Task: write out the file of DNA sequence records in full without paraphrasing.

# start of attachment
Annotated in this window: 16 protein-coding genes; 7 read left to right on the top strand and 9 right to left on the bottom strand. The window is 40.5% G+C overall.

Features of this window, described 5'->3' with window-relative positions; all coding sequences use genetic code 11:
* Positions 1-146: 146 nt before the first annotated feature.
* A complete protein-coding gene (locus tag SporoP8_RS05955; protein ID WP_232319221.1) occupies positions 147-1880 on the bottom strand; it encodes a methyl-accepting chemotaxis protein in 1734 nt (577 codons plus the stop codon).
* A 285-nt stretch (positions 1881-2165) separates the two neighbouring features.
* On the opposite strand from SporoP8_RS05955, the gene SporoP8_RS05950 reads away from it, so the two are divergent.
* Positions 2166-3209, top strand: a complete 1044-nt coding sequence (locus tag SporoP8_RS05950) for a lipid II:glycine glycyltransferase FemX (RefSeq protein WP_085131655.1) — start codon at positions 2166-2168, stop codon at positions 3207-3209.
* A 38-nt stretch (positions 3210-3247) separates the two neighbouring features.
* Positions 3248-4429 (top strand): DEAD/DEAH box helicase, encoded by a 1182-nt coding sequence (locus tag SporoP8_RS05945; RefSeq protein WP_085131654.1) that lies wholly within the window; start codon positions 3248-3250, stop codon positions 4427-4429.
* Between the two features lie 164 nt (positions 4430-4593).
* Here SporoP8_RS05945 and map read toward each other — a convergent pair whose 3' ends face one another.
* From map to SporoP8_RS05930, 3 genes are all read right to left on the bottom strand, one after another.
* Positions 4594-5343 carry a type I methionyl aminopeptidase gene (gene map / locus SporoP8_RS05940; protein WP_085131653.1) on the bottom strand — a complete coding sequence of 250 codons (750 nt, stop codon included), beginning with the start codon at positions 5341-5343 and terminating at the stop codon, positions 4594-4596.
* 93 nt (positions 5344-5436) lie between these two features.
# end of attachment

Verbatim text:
Annotated in this window: 16 protein-coding genes; 7 read left to right on the top strand and 9 right to left on the bottom strand. The window is 40.5% G+C overall.

Features of this window, described 5'->3' with window-relative positions; all coding sequences use genetic code 11:
* Positions 1-146: 146 nt before the first annotated feature.
* A complete protein-coding gene (locus tag SporoP8_RS05955; protein ID WP_232319221.1) occupies positions 147-1880 on the bottom strand; it encodes a methyl-accepting chemotaxis protein in 1734 nt (577 codons plus the stop codon).
* A 285-nt stretch (positions 1881-2165) separates the two neighbouring features.
* On the opposite strand from SporoP8_RS05955, the gene SporoP8_RS05950 reads away from it, so the two are divergent.
* Positions 2166-3209, top strand: a complete 1044-nt coding sequence (locus tag SporoP8_RS05950) for a lipid II:glycine glycyltransferase FemX (RefSeq protein WP_085131655.1) — start codon at positions 2166-2168, stop codon at positions 3207-3209.
* A 38-nt stretch (positions 3210-3247) separates the two neighbouring features.
* Positions 3248-4429 (top strand): DEAD/DEAH box helicase, encoded by a 1182-nt coding sequence (locus tag SporoP8_RS05945; RefSeq protein WP_085131654.1) that lies wholly within the window; start codon positions 3248-3250, stop codon positions 4427-4429.
* Between the two features lie 164 nt (positions 4430-4593).
* Here SporoP8_RS05945 and map read toward each other — a convergent pair whose 3' ends face one another.
* From map to SporoP8_RS05930, 3 genes are all read right to left on the bottom strand, one after another.
* Positions 4594-5343 carry a type I methionyl aminopeptidase gene (gene map / locus SporoP8_RS05940; protein WP_085131653.1) on the bottom strand — a complete coding sequence of 250 codons (750 nt, stop codon included), beginning with the start codon at positions 5341-5343 and terminating at the stop codon, positions 4594-4596.
* 93 nt (positions 5344-5436) lie between these two features.